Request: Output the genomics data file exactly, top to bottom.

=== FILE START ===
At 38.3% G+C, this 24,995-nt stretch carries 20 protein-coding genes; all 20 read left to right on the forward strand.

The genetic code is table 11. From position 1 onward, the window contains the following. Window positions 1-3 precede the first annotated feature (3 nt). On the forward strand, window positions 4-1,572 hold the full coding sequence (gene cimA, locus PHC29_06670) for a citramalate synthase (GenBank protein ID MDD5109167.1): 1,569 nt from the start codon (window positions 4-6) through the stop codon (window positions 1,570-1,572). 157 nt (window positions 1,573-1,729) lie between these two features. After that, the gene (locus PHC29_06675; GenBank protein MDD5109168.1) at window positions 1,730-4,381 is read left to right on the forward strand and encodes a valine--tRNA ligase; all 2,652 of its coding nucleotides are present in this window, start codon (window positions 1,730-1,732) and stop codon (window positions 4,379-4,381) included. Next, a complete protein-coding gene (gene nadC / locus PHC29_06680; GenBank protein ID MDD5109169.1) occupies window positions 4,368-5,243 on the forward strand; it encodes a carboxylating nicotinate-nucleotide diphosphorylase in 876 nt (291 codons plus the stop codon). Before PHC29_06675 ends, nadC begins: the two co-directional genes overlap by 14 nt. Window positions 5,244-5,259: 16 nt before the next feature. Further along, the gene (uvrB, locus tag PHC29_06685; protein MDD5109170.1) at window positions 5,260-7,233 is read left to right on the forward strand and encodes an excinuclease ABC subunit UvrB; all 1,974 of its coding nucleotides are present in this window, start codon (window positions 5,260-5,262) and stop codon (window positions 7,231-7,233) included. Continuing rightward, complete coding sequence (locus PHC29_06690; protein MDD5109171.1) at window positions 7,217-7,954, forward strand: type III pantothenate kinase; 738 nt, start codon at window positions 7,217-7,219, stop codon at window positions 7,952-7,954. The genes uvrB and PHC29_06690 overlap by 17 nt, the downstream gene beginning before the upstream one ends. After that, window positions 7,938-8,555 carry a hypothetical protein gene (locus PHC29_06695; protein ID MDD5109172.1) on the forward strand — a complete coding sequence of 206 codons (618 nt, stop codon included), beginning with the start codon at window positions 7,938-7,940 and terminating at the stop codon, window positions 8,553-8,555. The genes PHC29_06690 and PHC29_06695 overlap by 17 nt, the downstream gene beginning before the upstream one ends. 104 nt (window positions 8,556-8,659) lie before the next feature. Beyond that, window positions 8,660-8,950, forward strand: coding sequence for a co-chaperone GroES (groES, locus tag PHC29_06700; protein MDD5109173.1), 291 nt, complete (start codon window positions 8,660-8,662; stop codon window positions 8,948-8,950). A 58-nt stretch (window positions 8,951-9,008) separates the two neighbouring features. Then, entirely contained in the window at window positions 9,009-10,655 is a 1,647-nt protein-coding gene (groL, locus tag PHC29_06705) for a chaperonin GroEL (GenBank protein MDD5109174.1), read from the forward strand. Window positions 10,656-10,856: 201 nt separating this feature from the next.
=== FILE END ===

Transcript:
At 38.3% G+C, this 24,995-nt stretch carries 20 protein-coding genes; all 20 read left to right on the forward strand.

The genetic code is table 11. From position 1 onward, the window contains the following. Window positions 1-3 precede the first annotated feature (3 nt). On the forward strand, window positions 4-1,572 hold the full coding sequence (gene cimA, locus PHC29_06670) for a citramalate synthase (GenBank protein ID MDD5109167.1): 1,569 nt from the start codon (window positions 4-6) through the stop codon (window positions 1,570-1,572). 157 nt (window positions 1,573-1,729) lie between these two features. After that, the gene (locus PHC29_06675; GenBank protein MDD5109168.1) at window positions 1,730-4,381 is read left to right on the forward strand and encodes a valine--tRNA ligase; all 2,652 of its coding nucleotides are present in this window, start codon (window positions 1,730-1,732) and stop codon (window positions 4,379-4,381) included. Next, a complete protein-coding gene (gene nadC / locus PHC29_06680; GenBank protein ID MDD5109169.1) occupies window positions 4,368-5,243 on the forward strand; it encodes a carboxylating nicotinate-nucleotide diphosphorylase in 876 nt (291 codons plus the stop codon). Before PHC29_06675 ends, nadC begins: the two co-directional genes overlap by 14 nt. Window positions 5,244-5,259: 16 nt before the next feature. Further along, the gene (uvrB, locus tag PHC29_06685; protein MDD5109170.1) at window positions 5,260-7,233 is read left to right on the forward strand and encodes an excinuclease ABC subunit UvrB; all 1,974 of its coding nucleotides are present in this window, start codon (window positions 5,260-5,262) and stop codon (window positions 7,231-7,233) included. Continuing rightward, complete coding sequence (locus PHC29_06690; protein MDD5109171.1) at window positions 7,217-7,954, forward strand: type III pantothenate kinase; 738 nt, start codon at window positions 7,217-7,219, stop codon at window positions 7,952-7,954. The genes uvrB and PHC29_06690 overlap by 17 nt, the downstream gene beginning before the upstream one ends. After that, window positions 7,938-8,555 carry a hypothetical protein gene (locus PHC29_06695; protein ID MDD5109172.1) on the forward strand — a complete coding sequence of 206 codons (618 nt, stop codon included), beginning with the start codon at window positions 7,938-7,940 and terminating at the stop codon, window positions 8,553-8,555. The genes PHC29_06690 and PHC29_06695 overlap by 17 nt, the downstream gene beginning before the upstream one ends. 104 nt (window positions 8,556-8,659) lie before the next feature. Beyond that, window positions 8,660-8,950, forward strand: coding sequence for a co-chaperone GroES (groES, locus tag PHC29_06700; protein MDD5109173.1), 291 nt, complete (start codon window positions 8,660-8,662; stop codon window positions 8,948-8,950). A 58-nt stretch (window positions 8,951-9,008) separates the two neighbouring features. Then, entirely contained in the window at window positions 9,009-10,655 is a 1,647-nt protein-coding gene (groL, locus tag PHC29_06705) for a chaperonin GroEL (GenBank protein MDD5109174.1), read from the forward strand. Window positions 10,656-10,856: 201 nt separating this feature from the next.